Astrocytic modulation of brain waves
The human brain contains two major cell populations: neurons and glia. While neurons can propagate electrical signals, known as action potentials, glial cells remain electrically unexcitable. For this reason, for many years, they were thought to merely serve as structural support for neurons, like the scaffolding of a complex building. Nonetheless, over the past decade, astrocytes, the most abundant subtype of glia, have been the focus of much research because (1) they are part of what is known as the tripartite synapse, specialized structures that connect different neurons via electrochemical signals, which allows them to modulate neuronal communication; (2) they regulate neuronal excitability and brain balance through uptake of molecules released by neurons and active control of the levels of extracellular K+ found in the cerebral fluid surrounding all cells in the brain; and (3) they are coupled via small channels named gap junctions, thereby forming extensive networks that reach distal brain areas.At the network level, individual neurons synchronize their activity with each other, giving rise to rhythmic voltage fluctuations travelling across different brain regions, known as network oscillations or brain waves. These rhythmic oscillations are viewed as the critical link between single-neuron activity and behaviour. They range from very slow to fast fluctuations and are classified by power and frequency bands, with different frequency bands being associated with specific behaviours (e.g. sleep, learning, attention). Hence, regulating brain waves is a key role for all live species, essential for our survival.
Among the mechanisms impacting on the generation of neuronal oscillations, changes in the extracellular concentration of K+ have been previously reported to affect brain waves. Indeed, concentrations of extracellular K+ above its physiological levels likely lead to hyperexcitability and pathological conditions, such as epilepsy. Astrocytes closely monitor and maintain the proper levels of extracellular K+ (normal physiological range is 3-12 mM) through a process called K+ clearance. This astrocytic mechanism includes net K+ uptake, which occurs following small increases in extracellular K+, a byproduct of neuronal activity, and K+ spatial buffering, which involves the transfer of K+ from areas with high K+ to distal regions with lower K+ concentrations through gap junction connections, as illustrated in Figure 1. To modulate K+ clearance, astrocytes can either decrease the K+ flow from the extracellular milieu, by reducing the number of opened K+ channels, or alternatively close the channels they form with other astrocytes and thus block the transfer of K+ ions to distal regions. Either way, local K+ levels will be higher than normal and will affect neuronal activity within the vicinity of the astrocyte.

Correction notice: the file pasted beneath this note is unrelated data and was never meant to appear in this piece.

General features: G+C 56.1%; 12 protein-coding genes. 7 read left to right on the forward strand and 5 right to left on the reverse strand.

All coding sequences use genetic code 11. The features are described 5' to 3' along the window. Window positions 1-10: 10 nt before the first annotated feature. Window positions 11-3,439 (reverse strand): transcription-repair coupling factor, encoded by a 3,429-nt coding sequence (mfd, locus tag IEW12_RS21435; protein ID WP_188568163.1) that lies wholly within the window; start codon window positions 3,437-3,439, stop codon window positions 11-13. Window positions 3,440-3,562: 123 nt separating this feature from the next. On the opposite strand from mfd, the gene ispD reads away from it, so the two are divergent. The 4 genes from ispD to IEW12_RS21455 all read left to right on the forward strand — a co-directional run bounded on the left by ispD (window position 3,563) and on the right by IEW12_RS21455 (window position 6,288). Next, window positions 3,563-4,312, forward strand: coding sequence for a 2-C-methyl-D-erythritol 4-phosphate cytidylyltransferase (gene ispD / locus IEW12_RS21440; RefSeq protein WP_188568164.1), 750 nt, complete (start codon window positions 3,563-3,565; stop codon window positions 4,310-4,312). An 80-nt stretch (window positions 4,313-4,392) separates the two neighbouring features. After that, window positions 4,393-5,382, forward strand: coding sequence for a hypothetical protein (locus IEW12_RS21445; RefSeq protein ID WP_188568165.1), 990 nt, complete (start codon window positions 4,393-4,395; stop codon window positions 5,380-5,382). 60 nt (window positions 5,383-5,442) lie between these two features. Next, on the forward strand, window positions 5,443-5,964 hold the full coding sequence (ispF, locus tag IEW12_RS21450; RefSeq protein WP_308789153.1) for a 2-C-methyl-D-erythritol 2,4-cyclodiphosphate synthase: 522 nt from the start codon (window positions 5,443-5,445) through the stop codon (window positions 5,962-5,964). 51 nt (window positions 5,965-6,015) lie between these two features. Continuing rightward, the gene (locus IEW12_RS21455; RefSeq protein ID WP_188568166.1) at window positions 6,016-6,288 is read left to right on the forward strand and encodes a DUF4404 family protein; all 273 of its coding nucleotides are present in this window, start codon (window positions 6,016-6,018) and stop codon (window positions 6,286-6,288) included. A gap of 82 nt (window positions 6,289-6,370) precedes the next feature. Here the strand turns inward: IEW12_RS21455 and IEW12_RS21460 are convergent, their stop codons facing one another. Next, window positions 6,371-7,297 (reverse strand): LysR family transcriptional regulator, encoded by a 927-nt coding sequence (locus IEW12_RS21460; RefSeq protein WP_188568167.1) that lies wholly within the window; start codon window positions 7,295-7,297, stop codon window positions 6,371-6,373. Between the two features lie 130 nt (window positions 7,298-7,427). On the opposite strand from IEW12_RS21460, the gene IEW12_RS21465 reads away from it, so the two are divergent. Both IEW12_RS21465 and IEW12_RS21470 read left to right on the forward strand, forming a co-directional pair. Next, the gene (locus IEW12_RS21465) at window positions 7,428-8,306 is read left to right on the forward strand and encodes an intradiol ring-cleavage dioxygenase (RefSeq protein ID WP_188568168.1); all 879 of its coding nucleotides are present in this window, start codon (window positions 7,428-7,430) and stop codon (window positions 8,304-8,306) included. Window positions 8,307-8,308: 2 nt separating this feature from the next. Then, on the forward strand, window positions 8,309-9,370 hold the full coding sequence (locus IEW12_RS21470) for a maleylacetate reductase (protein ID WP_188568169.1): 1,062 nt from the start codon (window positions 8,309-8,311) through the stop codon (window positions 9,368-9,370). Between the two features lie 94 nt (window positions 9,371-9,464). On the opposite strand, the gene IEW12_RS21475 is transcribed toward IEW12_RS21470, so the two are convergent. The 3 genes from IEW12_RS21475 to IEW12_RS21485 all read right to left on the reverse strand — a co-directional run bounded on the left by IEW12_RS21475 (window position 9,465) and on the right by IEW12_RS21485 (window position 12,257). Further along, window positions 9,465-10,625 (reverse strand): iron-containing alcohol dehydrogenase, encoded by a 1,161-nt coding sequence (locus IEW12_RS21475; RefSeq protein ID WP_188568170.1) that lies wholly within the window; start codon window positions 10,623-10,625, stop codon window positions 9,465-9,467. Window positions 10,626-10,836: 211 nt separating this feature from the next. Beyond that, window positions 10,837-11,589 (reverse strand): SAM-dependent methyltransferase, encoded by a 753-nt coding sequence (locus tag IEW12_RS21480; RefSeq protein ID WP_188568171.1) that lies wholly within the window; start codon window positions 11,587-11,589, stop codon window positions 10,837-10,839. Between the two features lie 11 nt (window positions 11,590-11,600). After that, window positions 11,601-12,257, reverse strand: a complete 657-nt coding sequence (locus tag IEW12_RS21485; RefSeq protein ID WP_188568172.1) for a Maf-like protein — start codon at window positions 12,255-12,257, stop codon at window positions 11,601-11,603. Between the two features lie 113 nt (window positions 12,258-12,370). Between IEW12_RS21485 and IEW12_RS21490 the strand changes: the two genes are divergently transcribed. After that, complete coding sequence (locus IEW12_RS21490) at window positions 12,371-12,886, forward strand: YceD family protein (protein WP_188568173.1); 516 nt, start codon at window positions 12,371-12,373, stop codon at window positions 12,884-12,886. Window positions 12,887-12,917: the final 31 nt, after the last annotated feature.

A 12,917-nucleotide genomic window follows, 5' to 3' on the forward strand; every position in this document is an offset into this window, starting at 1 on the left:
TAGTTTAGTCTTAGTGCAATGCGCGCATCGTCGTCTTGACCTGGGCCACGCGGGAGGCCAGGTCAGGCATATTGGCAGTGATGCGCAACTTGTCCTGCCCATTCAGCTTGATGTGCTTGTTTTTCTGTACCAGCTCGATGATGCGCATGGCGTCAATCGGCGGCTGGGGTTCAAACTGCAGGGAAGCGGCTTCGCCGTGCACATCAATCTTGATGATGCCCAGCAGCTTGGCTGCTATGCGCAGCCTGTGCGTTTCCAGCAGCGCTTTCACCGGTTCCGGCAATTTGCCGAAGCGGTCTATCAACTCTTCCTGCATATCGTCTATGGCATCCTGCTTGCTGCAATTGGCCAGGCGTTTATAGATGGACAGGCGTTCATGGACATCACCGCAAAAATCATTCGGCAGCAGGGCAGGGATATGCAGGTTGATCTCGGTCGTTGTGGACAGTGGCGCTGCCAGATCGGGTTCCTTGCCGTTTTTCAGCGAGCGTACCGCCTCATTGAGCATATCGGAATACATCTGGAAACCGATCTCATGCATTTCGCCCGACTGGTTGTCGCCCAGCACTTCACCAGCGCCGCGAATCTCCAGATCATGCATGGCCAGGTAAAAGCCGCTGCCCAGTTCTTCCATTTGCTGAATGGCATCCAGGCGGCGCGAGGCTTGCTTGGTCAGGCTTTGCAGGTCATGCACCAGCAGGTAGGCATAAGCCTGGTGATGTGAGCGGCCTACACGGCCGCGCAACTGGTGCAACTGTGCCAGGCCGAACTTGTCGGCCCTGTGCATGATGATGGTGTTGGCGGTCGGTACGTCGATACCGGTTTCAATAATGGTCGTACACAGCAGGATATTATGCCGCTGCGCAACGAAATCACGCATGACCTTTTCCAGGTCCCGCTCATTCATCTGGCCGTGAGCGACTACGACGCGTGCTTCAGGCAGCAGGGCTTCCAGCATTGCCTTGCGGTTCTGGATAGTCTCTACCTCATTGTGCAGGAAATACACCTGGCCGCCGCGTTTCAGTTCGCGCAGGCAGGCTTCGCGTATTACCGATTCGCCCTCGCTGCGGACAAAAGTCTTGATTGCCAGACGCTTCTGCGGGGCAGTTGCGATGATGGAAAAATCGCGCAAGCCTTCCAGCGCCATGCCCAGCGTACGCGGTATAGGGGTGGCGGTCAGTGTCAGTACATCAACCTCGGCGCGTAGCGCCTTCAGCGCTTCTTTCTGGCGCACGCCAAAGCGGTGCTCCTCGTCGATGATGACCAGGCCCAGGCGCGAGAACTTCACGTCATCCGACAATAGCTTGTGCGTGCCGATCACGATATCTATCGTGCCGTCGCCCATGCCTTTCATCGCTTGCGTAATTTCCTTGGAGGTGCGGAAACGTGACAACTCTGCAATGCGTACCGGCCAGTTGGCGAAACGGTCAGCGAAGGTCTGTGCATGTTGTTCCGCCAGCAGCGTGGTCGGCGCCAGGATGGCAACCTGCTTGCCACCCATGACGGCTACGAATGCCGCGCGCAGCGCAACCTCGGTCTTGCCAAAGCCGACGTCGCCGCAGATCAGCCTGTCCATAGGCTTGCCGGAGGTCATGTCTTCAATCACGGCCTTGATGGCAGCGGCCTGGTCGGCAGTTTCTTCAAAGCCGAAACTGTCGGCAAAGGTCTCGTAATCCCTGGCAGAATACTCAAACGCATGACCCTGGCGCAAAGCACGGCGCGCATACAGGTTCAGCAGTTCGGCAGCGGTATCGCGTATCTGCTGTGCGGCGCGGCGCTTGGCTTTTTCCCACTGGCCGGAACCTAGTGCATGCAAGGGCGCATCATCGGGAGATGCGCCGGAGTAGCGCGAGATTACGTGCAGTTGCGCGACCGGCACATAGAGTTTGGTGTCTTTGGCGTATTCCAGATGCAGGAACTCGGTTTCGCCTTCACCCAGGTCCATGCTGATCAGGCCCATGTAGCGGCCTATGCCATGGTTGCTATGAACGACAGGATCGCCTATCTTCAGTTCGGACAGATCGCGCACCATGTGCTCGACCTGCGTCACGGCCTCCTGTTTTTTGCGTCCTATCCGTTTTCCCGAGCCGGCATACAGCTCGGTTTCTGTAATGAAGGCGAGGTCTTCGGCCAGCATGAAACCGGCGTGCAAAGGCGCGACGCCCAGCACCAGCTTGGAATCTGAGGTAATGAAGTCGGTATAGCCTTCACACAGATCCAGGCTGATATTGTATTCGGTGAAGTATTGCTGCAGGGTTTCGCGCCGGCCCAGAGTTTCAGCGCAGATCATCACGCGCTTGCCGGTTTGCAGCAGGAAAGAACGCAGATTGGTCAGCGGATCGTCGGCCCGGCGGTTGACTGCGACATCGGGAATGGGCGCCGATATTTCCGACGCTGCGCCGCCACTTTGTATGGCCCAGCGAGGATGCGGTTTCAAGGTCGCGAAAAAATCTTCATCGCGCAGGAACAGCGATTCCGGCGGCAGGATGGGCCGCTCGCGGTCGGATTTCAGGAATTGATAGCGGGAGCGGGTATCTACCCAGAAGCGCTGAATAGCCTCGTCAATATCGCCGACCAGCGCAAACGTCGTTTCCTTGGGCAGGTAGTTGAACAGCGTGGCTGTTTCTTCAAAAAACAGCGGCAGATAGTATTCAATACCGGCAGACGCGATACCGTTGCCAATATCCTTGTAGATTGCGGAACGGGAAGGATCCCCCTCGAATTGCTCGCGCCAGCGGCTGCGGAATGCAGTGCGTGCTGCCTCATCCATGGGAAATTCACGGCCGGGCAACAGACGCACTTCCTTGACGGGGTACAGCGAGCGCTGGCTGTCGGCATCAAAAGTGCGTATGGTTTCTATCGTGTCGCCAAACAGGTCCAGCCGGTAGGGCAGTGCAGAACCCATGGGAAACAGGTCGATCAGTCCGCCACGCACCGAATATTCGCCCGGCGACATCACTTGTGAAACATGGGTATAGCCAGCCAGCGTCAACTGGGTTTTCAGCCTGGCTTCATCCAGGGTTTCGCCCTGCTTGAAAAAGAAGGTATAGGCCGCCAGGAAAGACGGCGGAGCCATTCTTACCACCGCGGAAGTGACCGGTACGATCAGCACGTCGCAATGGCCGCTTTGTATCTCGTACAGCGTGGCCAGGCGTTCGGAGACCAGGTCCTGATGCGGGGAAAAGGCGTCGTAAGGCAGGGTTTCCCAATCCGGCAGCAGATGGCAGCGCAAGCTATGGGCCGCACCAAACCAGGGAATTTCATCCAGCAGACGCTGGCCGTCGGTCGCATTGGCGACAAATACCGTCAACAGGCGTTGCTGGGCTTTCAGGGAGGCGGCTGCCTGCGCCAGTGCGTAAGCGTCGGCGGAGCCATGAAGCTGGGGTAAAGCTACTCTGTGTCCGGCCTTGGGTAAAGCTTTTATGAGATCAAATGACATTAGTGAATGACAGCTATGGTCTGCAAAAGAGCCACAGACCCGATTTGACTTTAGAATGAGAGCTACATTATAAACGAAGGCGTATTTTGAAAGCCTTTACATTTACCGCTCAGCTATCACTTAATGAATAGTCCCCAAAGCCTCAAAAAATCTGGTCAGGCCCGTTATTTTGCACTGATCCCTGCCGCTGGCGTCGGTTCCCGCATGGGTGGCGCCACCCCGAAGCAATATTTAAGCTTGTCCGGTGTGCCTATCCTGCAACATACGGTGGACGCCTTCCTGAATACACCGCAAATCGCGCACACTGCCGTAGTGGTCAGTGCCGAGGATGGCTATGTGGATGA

In our manuscript (Bellot-Saez et al., 2017), we have proposed that the strategic location of astrocytes as part of the tripartite synapse in one hand and an efficient regulator of neural excitability on the other, allows them to modulate brain waves by adjusting the levels of extracellular K+. Hence, today it is clear that astrocytes not only provide the scaffold where neurons grow and mature, but also are the actual safeguards of the entire network activity. By adjusting K+ clearance mechanisms to impact neuronal activity, astrocytes also have the ability to mediate the transitions between brain waves oscillating at different frequencies, and thus our own behavior.
Alba Bellot Saez, Yossi Buskila
The MARCS institute, Western Sydney University, Australia
Astrocytic modulation of neuronal excitability through K+ spatial buffering.
Bellot-Saez A, Kékesi O, Morley JW, Buskila Y
Neurosci Biobehav Rev. 2017 Jun